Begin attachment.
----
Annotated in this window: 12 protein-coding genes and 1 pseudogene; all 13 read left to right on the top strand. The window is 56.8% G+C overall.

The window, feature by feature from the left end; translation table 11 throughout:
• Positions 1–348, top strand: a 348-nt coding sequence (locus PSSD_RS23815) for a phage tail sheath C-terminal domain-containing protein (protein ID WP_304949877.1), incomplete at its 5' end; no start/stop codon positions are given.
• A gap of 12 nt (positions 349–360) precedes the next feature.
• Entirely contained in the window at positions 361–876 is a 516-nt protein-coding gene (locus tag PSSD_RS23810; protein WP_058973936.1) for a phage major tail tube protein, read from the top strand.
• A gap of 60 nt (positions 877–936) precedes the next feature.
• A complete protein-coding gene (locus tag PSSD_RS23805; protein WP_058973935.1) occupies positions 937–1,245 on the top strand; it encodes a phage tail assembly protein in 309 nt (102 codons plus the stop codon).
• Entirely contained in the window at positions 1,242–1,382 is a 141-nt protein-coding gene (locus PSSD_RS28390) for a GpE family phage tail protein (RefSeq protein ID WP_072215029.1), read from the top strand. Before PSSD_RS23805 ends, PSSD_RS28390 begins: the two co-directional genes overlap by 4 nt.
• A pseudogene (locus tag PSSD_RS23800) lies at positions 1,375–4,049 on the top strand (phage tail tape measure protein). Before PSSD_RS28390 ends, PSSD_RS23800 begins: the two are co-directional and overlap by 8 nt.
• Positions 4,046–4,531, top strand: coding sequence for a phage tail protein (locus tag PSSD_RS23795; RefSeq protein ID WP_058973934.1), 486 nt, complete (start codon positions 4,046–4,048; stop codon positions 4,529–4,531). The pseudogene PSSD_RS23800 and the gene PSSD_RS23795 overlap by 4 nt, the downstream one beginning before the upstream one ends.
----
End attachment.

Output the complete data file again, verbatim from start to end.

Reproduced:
Annotated in this window: 12 protein-coding genes and 1 pseudogene; all 13 read left to right on the top strand. The window is 56.8% G+C overall.

The window, feature by feature from the left end; translation table 11 throughout:
• Positions 1–348, top strand: a 348-nt coding sequence (locus PSSD_RS23815) for a phage tail sheath C-terminal domain-containing protein (protein ID WP_304949877.1), incomplete at its 5' end; no start/stop codon positions are given.
• A gap of 12 nt (positions 349–360) precedes the next feature.
• Entirely contained in the window at positions 361–876 is a 516-nt protein-coding gene (locus tag PSSD_RS23810; protein WP_058973936.1) for a phage major tail tube protein, read from the top strand.
• A gap of 60 nt (positions 877–936) precedes the next feature.
• A complete protein-coding gene (locus tag PSSD_RS23805; protein WP_058973935.1) occupies positions 937–1,245 on the top strand; it encodes a phage tail assembly protein in 309 nt (102 codons plus the stop codon).
• Entirely contained in the window at positions 1,242–1,382 is a 141-nt protein-coding gene (locus PSSD_RS28390) for a GpE family phage tail protein (RefSeq protein ID WP_072215029.1), read from the top strand. Before PSSD_RS23805 ends, PSSD_RS28390 begins: the two co-directional genes overlap by 4 nt.
• A pseudogene (locus tag PSSD_RS23800) lies at positions 1,375–4,049 on the top strand (phage tail tape measure protein). Before PSSD_RS28390 ends, PSSD_RS23800 begins: the two are co-directional and overlap by 8 nt.
• Positions 4,046–4,531, top strand: coding sequence for a phage tail protein (locus tag PSSD_RS23795; RefSeq protein ID WP_058973934.1), 486 nt, complete (start codon positions 4,046–4,048; stop codon positions 4,529–4,531). The pseudogene PSSD_RS23800 and the gene PSSD_RS23795 overlap by 4 nt, the downstream one beginning before the upstream one ends.